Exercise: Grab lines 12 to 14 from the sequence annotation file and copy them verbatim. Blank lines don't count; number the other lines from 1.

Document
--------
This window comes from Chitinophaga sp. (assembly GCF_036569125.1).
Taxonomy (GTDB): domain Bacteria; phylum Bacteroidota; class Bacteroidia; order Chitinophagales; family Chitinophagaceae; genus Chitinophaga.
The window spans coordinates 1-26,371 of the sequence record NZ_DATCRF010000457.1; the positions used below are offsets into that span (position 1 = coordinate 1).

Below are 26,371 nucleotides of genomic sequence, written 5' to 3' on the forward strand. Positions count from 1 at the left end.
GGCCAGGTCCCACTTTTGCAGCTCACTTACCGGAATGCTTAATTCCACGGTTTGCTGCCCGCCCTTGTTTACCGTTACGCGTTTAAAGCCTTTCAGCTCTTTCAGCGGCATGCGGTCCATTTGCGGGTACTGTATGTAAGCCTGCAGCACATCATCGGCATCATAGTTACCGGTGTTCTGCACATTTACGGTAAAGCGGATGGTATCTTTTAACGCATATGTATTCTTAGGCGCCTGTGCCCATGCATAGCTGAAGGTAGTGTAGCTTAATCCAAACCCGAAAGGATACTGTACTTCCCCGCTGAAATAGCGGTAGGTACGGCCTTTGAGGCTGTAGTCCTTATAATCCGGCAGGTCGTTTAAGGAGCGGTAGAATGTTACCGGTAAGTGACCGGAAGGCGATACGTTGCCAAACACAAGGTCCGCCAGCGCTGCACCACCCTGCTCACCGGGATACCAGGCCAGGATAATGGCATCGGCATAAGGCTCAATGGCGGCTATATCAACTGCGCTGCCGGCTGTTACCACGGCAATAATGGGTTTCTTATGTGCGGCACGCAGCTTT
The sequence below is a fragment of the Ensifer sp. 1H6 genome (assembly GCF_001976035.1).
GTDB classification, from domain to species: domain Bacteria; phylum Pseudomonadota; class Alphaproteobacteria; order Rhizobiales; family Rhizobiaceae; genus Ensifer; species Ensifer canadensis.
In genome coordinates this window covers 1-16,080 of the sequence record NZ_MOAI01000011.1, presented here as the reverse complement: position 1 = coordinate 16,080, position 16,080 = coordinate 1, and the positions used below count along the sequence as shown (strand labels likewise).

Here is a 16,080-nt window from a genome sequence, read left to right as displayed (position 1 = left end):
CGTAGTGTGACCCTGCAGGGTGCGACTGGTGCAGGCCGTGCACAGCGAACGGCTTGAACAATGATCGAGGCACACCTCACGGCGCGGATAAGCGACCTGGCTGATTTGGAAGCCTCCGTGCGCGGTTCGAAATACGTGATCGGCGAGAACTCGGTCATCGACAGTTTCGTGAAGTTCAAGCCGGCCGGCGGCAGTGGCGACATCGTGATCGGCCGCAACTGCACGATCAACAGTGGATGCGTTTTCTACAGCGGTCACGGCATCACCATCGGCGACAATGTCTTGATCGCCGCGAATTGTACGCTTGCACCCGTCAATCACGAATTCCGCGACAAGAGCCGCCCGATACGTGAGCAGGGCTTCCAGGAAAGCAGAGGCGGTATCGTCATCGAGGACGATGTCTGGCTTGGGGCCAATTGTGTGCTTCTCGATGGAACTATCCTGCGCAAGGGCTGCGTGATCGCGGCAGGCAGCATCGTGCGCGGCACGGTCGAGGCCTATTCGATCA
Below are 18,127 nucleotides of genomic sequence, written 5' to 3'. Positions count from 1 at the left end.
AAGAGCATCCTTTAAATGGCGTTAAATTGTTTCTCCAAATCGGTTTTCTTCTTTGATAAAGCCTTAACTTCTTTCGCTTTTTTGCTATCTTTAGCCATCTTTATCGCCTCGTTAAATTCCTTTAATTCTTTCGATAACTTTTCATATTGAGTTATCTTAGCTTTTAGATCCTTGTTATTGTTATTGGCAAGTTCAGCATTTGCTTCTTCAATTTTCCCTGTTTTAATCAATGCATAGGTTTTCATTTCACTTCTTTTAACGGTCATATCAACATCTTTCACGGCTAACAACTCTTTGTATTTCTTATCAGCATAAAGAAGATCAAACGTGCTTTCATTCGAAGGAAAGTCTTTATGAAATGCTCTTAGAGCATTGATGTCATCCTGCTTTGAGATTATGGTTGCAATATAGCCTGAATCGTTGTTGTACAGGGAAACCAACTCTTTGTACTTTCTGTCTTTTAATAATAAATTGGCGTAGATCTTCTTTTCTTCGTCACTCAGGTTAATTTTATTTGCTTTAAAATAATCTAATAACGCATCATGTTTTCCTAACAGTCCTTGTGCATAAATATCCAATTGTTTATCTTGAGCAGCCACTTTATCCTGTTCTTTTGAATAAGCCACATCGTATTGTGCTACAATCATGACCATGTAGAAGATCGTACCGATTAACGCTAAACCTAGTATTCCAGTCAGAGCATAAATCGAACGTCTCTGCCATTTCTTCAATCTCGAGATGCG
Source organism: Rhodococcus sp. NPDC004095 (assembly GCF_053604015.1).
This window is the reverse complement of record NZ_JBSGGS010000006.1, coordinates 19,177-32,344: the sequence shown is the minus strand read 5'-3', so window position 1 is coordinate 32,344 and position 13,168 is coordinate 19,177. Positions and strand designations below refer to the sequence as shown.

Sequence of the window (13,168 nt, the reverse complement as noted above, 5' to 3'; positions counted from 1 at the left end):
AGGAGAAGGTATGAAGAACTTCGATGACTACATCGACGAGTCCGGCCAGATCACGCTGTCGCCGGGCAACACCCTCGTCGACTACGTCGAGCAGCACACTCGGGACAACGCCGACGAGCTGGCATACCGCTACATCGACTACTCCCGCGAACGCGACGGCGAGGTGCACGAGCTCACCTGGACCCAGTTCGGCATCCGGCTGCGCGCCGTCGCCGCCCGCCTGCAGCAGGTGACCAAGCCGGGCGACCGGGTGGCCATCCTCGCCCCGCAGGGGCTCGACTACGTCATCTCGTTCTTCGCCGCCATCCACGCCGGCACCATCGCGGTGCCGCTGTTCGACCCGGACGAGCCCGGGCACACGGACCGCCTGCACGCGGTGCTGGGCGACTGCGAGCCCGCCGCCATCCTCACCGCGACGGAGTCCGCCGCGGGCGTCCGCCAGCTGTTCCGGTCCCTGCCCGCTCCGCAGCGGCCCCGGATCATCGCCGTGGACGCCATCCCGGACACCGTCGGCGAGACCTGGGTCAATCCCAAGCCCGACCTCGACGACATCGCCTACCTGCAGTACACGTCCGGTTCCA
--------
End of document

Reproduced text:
AAGAGCATCCTTTAAATGGCGTTAAATTGTTTCTCCAAATCGGTTTTCTTCTTTGATAAAGCCTTAACTTCTTTCGCTTTTTTGCTATCTTTAGCCATCTTTATCGCCTCGTTAAATTCCTTTAATTCTTTCGATAACTTTTCATATTGAGTTATCTTAGCTTTTAGATCCTTGTTATTGTTATTGGCAAGTTCAGCATTTGCTTCTTCAATTTTCCCTGTTTTAATCAATGCATAGGTTTTCATTTCACTTCTTTTAACGGTCATATCAACATCTTTCACGGCTAACAACTCTTTGTATTTCTTATCAGCATAAAGAAGATCAAACGTGCTTTCATTCGAAGGAAAGTCTTTATGAAATGCTCTTAGAGCATTGATGTCATCCTGCTTTGAGATTATGGTTGCAATATAGCCTGAATCGTTGTTGTACAGGGAAACCAACTCTTTGTACTTTCTGTCTTTTAATAATAAATTGGCGTAGATCTTCTTTTCTTCGTCACTCAGGTTAATTTTATTTGCTTTAAAATAATCTAATAACGCATCATGTTTTCCTAACAGTCCTTGTGCATAAATATCCAATTGTTTATCTTGAGCAGCCACTTTATCCTGTTCTTTTGAATAAGCCACATCGTATTGTGCTACAATCATGACCATGTAGAAGATCGTACCGATTAACGCTAAACCTAGTATTCCAGTCAGAGCATAAATCGAACGTCTCTGCCATTTCTTCAATCTCGAGATGCG
Source organism: Rhodococcus sp. NPDC004095 (assembly GCF_053604015.1).
This window is the reverse complement of record NZ_JBSGGS010000006.1, coordinates 19,177-32,344: the sequence shown is the minus strand read 5'-3', so window position 1 is coordinate 32,344 and position 13,168 is coordinate 19,177. Positions and strand designations below refer to the sequence as shown.